Our Window on Nature

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Gulls: Anything But Gullible

Filed under: Birds — Lowell Christie -- August 30, 2014 @ 6:36 pm

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Jonathan Livingston Seagull, eat your heart out. The best browsing isn’t at the beach anymore; it’s at your local landfill. You’d better hurry, though. Word spreads fast, and almost every city dump in gull country already has a resident flock.

This doesn’t mean RVers won’t see these birds along the shoreline, however. A great many landfill gulls join their coastal cousins at the beach, snoozing until the rising tide laps at their feet. But when the dinner bell rings, they turn their backs on the beach and fly inland, swirling across cities large and small on their way to the local dump. In fact, the very presence of the steady supply of human refuse that is found at landfills has contributed to a burgeoning population of certain species of gulls.

According to the experts, gulls that subsist on garbage actually are able to rear more chicks than those who lay their eggs on the more traditional nesting grounds, depending on naturally occurring food. Back in the nether regions, gulls have to work for a living; at the city dump, food comes in by truck. People – birders, to be exact – arrive at both locales in vehicles and on foot to observe these interesting birds.

Identifying a mixed flock of gulls is almost as difficult as separating species of flycatchers, but at least the former are large and they sit around a lot. Gulls, however, don’t achieve full adult plumage until they are three or four years old; so, one is faced with a wonderful measure of patterns, bill shapes, and leg colors to sort and categorize. Only pros attempt to identify each gull – the rest of us focus mainly on first-year birds and grown-ups, and mentally mark most of the rest as “gull species, parentage unknown.” Still, we’ve spent many an hour “scoping” gulls that are lined up single file on the crest of a landfill or loafing on the beach at low tide.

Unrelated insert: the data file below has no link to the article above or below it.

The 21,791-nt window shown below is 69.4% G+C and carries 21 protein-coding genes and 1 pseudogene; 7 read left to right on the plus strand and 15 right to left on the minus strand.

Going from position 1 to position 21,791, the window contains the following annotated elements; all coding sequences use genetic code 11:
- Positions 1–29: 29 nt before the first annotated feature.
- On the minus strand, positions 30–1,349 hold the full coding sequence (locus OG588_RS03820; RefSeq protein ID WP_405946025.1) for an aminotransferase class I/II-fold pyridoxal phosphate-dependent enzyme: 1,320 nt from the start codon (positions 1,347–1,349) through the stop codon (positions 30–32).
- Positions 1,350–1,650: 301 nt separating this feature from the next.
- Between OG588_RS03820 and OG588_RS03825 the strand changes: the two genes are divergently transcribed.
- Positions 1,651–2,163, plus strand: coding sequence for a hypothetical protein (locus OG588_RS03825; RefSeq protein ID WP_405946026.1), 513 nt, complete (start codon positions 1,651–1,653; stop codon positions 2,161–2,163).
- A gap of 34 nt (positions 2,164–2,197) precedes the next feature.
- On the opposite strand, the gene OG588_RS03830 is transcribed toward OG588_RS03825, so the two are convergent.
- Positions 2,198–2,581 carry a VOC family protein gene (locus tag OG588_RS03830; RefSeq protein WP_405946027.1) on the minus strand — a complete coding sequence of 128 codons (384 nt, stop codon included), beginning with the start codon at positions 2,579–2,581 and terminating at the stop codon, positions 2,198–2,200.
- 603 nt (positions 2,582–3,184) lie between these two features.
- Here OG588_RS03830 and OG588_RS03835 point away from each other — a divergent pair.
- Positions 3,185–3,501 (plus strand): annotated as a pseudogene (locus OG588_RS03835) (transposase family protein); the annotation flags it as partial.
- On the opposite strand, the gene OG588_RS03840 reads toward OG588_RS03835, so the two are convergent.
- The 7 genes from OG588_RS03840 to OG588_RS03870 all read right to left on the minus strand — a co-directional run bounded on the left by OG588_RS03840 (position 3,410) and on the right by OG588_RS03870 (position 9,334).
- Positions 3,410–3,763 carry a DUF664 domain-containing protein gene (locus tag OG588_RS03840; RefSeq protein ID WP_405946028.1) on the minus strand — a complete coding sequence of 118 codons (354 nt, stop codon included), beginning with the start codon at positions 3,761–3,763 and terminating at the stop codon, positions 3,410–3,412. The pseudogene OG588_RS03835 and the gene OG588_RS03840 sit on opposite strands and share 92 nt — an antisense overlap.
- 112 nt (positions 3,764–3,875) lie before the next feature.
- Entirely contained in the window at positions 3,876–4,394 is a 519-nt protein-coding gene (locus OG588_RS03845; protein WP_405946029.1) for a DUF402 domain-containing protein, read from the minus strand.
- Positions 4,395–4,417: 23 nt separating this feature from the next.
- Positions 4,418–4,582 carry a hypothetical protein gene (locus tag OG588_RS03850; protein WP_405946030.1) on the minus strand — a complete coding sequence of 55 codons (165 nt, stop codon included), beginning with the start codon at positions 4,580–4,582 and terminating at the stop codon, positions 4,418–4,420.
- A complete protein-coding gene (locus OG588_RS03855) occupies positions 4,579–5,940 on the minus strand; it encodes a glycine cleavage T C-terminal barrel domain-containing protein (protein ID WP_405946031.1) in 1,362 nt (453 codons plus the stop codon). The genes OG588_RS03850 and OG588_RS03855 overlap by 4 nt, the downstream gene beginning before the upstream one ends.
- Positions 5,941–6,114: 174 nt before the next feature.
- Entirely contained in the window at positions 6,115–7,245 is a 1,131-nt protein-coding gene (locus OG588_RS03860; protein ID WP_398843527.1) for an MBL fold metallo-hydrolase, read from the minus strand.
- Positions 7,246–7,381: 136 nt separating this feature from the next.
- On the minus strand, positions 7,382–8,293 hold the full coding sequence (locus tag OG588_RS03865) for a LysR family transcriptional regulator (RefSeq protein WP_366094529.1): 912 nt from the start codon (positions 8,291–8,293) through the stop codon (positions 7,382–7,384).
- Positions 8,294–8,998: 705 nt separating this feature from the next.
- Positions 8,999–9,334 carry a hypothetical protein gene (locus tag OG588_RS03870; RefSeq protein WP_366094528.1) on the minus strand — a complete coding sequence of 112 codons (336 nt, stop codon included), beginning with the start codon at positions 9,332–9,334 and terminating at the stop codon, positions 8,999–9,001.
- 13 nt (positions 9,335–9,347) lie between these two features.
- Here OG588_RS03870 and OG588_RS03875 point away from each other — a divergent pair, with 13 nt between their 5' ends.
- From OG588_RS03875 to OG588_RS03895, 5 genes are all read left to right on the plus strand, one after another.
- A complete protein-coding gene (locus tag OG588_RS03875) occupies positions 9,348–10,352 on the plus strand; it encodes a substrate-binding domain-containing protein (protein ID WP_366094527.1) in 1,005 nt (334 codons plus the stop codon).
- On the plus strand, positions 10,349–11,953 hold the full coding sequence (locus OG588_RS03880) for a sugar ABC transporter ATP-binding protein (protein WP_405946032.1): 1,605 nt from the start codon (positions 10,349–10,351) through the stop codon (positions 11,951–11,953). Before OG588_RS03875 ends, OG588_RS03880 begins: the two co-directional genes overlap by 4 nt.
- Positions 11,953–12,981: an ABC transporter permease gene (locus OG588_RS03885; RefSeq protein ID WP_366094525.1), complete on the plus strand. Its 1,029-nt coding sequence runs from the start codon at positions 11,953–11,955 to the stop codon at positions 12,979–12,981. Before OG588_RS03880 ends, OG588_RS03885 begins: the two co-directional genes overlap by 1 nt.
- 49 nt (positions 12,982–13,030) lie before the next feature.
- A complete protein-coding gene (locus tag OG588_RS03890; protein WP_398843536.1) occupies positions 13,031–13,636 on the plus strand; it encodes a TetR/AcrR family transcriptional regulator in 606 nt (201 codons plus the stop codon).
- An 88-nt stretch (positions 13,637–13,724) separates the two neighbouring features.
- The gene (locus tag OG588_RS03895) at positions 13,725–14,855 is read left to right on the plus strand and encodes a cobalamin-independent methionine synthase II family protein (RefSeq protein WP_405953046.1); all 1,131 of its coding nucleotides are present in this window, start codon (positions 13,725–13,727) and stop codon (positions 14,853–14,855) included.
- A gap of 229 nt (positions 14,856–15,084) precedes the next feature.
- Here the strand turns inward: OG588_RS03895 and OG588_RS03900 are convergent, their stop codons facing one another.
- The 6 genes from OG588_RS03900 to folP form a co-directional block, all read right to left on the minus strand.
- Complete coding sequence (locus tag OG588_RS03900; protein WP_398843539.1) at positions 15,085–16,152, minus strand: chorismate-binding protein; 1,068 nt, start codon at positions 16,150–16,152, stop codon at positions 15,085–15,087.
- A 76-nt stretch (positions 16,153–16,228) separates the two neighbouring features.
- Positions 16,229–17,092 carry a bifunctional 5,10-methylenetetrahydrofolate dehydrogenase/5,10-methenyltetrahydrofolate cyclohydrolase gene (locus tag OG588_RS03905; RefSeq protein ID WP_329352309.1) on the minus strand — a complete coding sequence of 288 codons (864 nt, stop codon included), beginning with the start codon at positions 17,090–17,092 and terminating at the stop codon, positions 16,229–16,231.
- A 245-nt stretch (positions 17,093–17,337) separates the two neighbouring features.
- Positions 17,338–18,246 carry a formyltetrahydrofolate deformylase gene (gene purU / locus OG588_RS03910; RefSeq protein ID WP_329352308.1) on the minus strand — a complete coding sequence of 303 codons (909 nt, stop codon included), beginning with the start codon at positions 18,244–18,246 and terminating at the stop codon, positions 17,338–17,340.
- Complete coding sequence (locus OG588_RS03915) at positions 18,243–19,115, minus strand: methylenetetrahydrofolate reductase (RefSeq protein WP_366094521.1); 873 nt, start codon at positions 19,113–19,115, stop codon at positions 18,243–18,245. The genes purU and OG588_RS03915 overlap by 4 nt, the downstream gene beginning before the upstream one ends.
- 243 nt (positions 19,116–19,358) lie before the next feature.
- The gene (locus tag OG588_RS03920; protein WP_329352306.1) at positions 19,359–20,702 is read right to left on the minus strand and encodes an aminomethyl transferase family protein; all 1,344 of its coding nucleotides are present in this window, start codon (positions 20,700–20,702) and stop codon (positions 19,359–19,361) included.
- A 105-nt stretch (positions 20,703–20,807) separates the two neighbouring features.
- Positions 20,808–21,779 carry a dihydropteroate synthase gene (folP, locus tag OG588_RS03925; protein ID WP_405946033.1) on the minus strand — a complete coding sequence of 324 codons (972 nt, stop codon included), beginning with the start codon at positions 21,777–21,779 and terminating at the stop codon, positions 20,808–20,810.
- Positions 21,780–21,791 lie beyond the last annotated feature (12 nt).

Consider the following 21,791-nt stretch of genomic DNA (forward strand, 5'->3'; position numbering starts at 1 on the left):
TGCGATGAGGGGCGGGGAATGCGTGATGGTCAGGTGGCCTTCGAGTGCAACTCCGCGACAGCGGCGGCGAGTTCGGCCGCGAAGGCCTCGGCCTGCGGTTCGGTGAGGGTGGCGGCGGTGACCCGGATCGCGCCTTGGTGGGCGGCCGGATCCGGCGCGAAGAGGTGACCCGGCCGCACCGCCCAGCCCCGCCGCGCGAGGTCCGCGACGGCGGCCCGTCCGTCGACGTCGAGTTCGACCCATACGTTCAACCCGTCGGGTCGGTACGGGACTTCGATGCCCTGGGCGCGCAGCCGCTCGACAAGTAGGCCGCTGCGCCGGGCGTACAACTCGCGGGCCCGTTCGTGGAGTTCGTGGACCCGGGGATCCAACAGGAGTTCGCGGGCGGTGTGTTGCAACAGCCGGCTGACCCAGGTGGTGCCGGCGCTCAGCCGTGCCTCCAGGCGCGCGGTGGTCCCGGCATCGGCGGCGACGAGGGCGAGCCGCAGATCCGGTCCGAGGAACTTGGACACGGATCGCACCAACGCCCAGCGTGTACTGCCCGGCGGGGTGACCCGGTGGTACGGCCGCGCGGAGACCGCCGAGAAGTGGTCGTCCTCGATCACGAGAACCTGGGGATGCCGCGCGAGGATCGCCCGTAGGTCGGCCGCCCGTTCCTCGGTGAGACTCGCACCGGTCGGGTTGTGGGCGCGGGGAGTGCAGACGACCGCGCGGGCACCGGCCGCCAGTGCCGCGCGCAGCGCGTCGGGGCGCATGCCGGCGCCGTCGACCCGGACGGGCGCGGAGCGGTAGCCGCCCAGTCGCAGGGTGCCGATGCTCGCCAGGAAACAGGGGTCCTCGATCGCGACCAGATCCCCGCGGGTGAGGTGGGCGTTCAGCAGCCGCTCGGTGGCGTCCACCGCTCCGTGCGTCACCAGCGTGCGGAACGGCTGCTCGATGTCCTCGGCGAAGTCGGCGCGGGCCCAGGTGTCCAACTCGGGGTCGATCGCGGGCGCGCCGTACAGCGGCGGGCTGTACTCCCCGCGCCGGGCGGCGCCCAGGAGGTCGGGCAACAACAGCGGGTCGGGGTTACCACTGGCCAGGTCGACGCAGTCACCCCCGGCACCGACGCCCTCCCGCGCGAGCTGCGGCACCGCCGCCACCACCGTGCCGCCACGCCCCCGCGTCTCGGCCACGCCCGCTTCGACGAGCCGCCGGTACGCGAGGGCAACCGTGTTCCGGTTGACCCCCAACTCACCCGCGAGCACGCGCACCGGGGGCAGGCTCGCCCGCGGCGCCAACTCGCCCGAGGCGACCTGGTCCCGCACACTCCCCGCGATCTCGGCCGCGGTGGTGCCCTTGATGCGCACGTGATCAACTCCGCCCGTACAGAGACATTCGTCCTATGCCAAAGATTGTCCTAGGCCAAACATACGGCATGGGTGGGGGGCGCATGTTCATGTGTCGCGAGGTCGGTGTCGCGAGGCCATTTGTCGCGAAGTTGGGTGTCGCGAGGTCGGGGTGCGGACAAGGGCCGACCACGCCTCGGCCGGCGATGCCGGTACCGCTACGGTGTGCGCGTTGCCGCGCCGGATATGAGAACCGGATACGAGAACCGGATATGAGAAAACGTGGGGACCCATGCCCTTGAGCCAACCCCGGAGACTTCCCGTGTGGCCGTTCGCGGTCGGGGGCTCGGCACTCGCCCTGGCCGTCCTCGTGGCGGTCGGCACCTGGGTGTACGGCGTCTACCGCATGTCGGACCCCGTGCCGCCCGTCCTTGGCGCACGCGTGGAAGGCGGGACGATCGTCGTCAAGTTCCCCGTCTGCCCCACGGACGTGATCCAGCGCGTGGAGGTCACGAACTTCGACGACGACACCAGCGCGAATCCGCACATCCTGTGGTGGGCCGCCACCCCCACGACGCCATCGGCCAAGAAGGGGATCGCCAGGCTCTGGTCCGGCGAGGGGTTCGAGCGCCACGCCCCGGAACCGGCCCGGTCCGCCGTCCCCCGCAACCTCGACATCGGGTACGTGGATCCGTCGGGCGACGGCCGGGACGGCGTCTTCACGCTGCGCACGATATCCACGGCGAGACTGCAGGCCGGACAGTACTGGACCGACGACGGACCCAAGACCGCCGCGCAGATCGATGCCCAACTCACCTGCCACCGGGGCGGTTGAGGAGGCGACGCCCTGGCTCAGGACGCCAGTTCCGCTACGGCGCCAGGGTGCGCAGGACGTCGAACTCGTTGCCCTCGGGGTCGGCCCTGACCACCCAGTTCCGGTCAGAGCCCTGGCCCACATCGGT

By and large, gulls are a cantankerous lot, quarreling among themselves and with anyone else who carelessly flies within hearing range. Stealing food is their national pastime. It’s more trouble to go out and gather your own groceries than to wait for someone to pass by with a mouthful of food and then torment them into dropping the prize. And speaking of dropping …

Gulls who live along a rocky shore are avid mussel eaters, but even after they pry the mussel loose from the rock, they still have to break open its shell. Parking lots seem to be their surface of choice for completing this task. A gull flies over the (hopefully) empty lot and drops its mollusk from on high; the bird then swoops down and gulps the mussel morsel – or else picks it up and drops it again and again until the shell cracks. Businesspeople who weary of such aerial bombardment resort to painting the image of a gull on the parking lot. This strategy works pretty well, because no gull worth its weight in groceries is going to drop its mussel when there’s another gull nearby. Either that or it works until the paint or the novelty wears off.

Mussels are only a portion of the coastal gulls’ diet. One day we went fishing on the jetty near Eureka, California, and found it necessary to protect our bait bucket from the depredations of Western gulls. Opportunists to the core, these gulls figured it would be more convenient to steal our smelt than to go out and catch their own.

A yen for fish we can understand, but it’s hard to fathom a gull having a taste for starfish. If you’ve ever felt the sandpaperlike hide of these five-armed creatures, you can imagine how unpalatable they must be; yet, on at least two occasions, we’ve seen a gull loafing around on the pier, trying to digest a starfish one arm at a time. We couldn’t decide whether the process actually worked or whether the gull plucked up the starfish and then the starfish attached itself to the gull. Actually, neither of the gulls appeared too happy with its circumstances – but we mustn’t anthropomorphize.

We don’t intend to give the impression that gulls are tied to coastal areas. The whole concept of “seagulls” is actually a misnomer, as many gulls never see the ocean. To illustrate our point, here’s a little history lesson. Salt Lake City, Utah, can hardly claim to be a coastal metropolis; yet, it commemorates the heroic service that was provided by a flock of gulls during the summer of 1848.

The first wave of Mormon pioneers had scarcely settled into their new homeland before the threat of famine arrived in the shape of grasshoppers. Even reading about these pests makes your skin crawl, for great clouds of insects literally filled the sky – darkening the sun – as they ate their way through every field of grain. Soon there would be nothing left but empty wasteland if the grasshoppers continued their progress unchecked.

If the grasshoppers were like a plague out of the Old Testament, the gulls were like a miracle out of the New, for they arrived just at the moment of crisis and proceeded to harvest grasshoppers as efficiently as a combine harvests wheat. Enough of the Mormons’ crops survived to ward off starvation.

Gulls still eat grasshoppers in addition to garbage; they can be seen throughout much of the Midwest every spring, following farmers through freshly plowed acres. But whether you find them in fields munching insects or at the beach crunching shellfish, their actions are much the same. They may be as elegant and philosophical as Jonathan Livingston Seagull while in the air, but on land they are as noisy and quarrelsome as a gang of street thugs. But in spite of it – or because of it – a gull possesses its own kind of charm.

FMC1188


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